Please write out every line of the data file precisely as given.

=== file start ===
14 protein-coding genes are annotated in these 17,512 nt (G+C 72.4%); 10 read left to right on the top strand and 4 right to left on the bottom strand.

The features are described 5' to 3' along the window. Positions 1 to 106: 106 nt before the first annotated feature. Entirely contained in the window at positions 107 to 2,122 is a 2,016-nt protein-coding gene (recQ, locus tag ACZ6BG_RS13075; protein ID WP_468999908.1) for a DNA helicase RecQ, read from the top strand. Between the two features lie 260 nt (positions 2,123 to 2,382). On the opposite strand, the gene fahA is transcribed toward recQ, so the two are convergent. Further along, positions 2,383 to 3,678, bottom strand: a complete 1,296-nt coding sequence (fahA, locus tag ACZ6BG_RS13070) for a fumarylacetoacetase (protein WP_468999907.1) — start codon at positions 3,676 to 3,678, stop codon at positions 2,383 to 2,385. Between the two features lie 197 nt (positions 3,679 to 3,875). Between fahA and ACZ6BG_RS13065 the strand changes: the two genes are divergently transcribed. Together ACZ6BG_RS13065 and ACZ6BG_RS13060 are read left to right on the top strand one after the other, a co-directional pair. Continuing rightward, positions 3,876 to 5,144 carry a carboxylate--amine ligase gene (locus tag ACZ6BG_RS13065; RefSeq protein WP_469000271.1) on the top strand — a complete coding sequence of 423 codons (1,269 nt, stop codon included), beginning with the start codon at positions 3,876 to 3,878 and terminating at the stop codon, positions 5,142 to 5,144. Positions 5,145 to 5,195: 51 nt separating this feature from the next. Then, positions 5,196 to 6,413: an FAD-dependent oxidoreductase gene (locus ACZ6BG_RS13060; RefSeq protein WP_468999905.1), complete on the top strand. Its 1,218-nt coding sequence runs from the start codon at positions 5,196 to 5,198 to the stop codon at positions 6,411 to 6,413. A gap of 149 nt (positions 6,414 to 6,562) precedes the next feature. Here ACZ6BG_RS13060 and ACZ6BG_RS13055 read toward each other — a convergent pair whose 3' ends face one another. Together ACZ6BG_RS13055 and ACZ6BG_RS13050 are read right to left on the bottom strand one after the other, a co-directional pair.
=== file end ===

14 protein-coding genes are annotated in these 17,512 nt (G+C 72.4%); 10 read left to right on the top strand and 4 right to left on the bottom strand.

The features are described 5' to 3' along the window. Positions 1 to 106: 106 nt before the first annotated feature. Entirely contained in the window at positions 107 to 2,122 is a 2,016-nt protein-coding gene (recQ, locus tag ACZ6BG_RS13075; protein ID WP_468999908.1) for a DNA helicase RecQ, read from the top strand. Between the two features lie 260 nt (positions 2,123 to 2,382). On the opposite strand, the gene fahA is transcribed toward recQ, so the two are convergent. Further along, positions 2,383 to 3,678, bottom strand: a complete 1,296-nt coding sequence (fahA, locus tag ACZ6BG_RS13070) for a fumarylacetoacetase (protein WP_468999907.1) — start codon at positions 3,676 to 3,678, stop codon at positions 2,383 to 2,385. Between the two features lie 197 nt (positions 3,679 to 3,875). Between fahA and ACZ6BG_RS13065 the strand changes: the two genes are divergently transcribed. Together ACZ6BG_RS13065 and ACZ6BG_RS13060 are read left to right on the top strand one after the other, a co-directional pair. Continuing rightward, positions 3,876 to 5,144 carry a carboxylate--amine ligase gene (locus tag ACZ6BG_RS13065; RefSeq protein WP_469000271.1) on the top strand — a complete coding sequence of 423 codons (1,269 nt, stop codon included), beginning with the start codon at positions 3,876 to 3,878 and terminating at the stop codon, positions 5,142 to 5,144. Positions 5,145 to 5,195: 51 nt separating this feature from the next. Then, positions 5,196 to 6,413: an FAD-dependent oxidoreductase gene (locus ACZ6BG_RS13060; RefSeq protein WP_468999905.1), complete on the top strand. Its 1,218-nt coding sequence runs from the start codon at positions 5,196 to 5,198 to the stop codon at positions 6,411 to 6,413. A gap of 149 nt (positions 6,414 to 6,562) precedes the next feature. Here ACZ6BG_RS13060 and ACZ6BG_RS13055 read toward each other — a convergent pair whose 3' ends face one another. Together ACZ6BG_RS13055 and ACZ6BG_RS13050 are read right to left on the bottom strand one after the other, a co-directional pair.